The rainbow jersey is the distinctive jersey worn by the reigning world champion in a cycling discipline, since 1927. The jersey is predominantly white with five horizontal bands in the UCI colours around the chest. From the bottom up the colours are: green, yellow, black, red and blue; the same colours that appear in the rings on the Olympic flag. The tradition is applied to all disciplines, including road racing, track racing, cyclo-cross, BMX, Trials and the disciplines within mountain biking. A world champion must wear the jersey when competing in the same discipline, category and speciality for which the title was won. For example, the world road race champion would wear the garment while competing in stage races (except for time trial stages) and one-day races, but would not be entitled to wear it during time trials. Similarly, on the track, the world individual pursuit champion would only wear the jersey when competing in other individual pursuit events. In team events, such as the team pursuit, each member of the team must wear the rainbow jersey, but would not wear it while racing in, say, points races or other track disciplines. If the holder of a rainbow jersey becomes leader of a stage race or a category within it, that leadership jersey takes precedence. Failure to wear the rainbow jersey where required carries a penalty of a fine.
After the end of a rider's time as champion, they are eligible to wear piping in the same rainbow pattern on the collar and cuffs of their jersey for the remainder of their career.
Reigning world champions
The reigning world champions (elite only) are as follows:
Curse of the rainbow jersey
The curse of the rainbow jersey is a popular term to refer to the phenomenon where cyclists who have become World Champion often suffer from poor luck the next year – though, in some cases, the 'bad luck' was brought on by their own actions.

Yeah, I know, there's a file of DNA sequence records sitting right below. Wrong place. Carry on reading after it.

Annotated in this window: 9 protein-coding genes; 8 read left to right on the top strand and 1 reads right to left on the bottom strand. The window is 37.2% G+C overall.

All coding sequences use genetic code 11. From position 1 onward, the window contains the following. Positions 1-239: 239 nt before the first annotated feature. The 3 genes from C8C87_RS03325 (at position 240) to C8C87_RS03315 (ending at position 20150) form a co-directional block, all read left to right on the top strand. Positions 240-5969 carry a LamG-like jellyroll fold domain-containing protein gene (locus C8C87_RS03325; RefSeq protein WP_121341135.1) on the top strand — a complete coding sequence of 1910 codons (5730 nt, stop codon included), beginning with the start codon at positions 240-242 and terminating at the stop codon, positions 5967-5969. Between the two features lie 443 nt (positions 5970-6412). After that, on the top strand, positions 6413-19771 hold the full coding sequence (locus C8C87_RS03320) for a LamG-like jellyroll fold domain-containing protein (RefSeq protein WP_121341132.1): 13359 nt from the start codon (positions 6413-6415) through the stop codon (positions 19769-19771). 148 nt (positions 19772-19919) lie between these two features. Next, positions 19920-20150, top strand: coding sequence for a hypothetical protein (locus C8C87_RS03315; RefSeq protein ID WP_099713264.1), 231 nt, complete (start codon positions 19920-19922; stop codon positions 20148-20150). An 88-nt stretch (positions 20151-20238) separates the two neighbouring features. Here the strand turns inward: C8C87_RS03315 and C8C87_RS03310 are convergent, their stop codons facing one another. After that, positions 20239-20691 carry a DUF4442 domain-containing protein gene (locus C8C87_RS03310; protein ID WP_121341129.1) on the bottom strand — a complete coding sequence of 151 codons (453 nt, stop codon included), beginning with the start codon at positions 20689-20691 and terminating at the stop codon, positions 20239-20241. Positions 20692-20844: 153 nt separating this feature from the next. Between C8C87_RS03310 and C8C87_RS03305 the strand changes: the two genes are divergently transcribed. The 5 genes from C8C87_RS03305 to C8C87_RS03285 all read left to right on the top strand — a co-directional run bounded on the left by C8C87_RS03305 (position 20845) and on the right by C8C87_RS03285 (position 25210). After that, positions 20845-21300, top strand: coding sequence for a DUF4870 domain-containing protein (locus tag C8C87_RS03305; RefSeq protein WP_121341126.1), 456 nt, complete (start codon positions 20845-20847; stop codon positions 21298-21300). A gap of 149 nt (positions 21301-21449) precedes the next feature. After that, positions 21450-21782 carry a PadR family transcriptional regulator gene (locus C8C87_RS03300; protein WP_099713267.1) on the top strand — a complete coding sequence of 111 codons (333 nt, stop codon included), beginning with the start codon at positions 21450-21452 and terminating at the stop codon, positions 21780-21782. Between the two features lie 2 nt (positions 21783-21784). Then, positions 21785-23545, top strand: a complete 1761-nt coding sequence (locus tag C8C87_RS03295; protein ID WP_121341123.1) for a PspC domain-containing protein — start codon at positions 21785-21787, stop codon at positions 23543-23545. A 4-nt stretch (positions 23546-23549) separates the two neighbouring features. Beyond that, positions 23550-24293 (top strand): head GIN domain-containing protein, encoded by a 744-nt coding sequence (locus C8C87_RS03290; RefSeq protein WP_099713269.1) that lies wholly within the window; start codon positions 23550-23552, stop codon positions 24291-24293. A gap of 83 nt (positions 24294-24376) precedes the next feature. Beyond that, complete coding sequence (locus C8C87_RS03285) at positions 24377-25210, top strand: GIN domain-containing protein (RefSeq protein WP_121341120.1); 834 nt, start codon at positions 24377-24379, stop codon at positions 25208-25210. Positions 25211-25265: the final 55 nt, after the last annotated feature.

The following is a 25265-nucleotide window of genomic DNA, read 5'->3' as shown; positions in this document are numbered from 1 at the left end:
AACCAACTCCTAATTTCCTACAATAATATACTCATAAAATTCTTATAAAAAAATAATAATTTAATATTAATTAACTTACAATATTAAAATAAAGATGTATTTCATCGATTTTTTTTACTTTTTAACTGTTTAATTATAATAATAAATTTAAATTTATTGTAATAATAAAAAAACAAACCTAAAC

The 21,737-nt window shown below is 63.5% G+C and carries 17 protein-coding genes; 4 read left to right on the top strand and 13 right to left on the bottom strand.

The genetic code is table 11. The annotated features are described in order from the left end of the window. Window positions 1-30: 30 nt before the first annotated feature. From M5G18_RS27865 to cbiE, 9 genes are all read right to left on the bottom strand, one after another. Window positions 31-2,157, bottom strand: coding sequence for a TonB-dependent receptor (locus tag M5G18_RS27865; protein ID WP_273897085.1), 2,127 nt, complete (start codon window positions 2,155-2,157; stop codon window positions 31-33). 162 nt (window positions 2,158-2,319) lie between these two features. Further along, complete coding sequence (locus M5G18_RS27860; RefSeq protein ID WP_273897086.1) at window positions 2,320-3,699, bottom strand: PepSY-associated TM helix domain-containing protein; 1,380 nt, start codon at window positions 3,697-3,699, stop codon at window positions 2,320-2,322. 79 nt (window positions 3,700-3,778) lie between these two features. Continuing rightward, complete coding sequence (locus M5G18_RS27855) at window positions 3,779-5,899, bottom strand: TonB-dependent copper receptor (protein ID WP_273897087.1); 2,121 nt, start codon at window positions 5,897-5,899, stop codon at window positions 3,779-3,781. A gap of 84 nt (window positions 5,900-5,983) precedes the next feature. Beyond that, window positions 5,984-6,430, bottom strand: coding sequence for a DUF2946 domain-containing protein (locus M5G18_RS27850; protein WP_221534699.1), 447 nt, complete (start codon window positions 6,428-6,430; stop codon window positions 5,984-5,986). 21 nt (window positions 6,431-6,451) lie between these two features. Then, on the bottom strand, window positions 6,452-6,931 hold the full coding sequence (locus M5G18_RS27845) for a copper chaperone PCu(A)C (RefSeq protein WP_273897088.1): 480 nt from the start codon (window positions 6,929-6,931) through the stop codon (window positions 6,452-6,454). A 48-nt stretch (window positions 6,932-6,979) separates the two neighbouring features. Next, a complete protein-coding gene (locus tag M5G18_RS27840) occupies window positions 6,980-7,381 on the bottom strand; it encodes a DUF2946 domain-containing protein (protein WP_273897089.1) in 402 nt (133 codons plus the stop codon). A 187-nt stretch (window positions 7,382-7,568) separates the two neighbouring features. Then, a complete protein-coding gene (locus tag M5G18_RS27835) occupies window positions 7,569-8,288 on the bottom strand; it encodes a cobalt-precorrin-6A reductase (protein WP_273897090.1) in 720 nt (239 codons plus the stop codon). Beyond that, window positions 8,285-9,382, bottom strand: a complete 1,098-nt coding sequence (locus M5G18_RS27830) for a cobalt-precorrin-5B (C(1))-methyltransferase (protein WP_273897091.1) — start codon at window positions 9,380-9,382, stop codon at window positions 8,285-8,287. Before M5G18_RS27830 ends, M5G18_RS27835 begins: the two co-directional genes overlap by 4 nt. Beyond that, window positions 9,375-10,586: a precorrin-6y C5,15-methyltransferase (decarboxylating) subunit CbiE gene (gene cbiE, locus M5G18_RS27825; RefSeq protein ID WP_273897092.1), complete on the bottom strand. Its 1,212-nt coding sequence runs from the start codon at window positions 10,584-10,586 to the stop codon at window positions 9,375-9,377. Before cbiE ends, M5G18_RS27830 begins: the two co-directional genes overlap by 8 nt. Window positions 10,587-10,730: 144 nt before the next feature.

In 2015 an article by epidemiologist Thomas Perneger examining the curse was published in The BMJ. The study was based on statistical analysis of the results of World Road Champions and winners of the Giro di Lombardia (which was used as a comparison) in the riders' winning seasons and for the two years afterwards (to enable comparison of results before, during and after the supposed curse was in effect). The patterns of data were compared to four statistical models - the "spotlight effect", based on the theory that the apparent curse is due to increased public attention on the World Champion rather than a decline in success, the "marked man" hypothesis which stipulates that the current wearer of the jersey is more closely marked by rivals during their year as champion, the "regression to the mean" model which supposes that random variation in success rates will mean that a highly successful season for a rider is likely to be followed by less successful years, and a model combining the last two theories. The study found that the regression to the mean model was the one that fit the data best, for winners of both the World Championship and Il Lombardia, concluding that the curse probably does not exist. The author related the idea of the curse to medical professionals conflating correlation with causation when considering the effect of treatment on a patient.
In the past, each discipline had its own variation of the jersey. Since the 2016 Cyclo-cross Worlds, the 'classic' jersey without symbols (previously reserved for the road race and paracycling road race) was assigned to all disciplines.
|Wikimedia Commons has media related to Rainbow cycling jerseys.|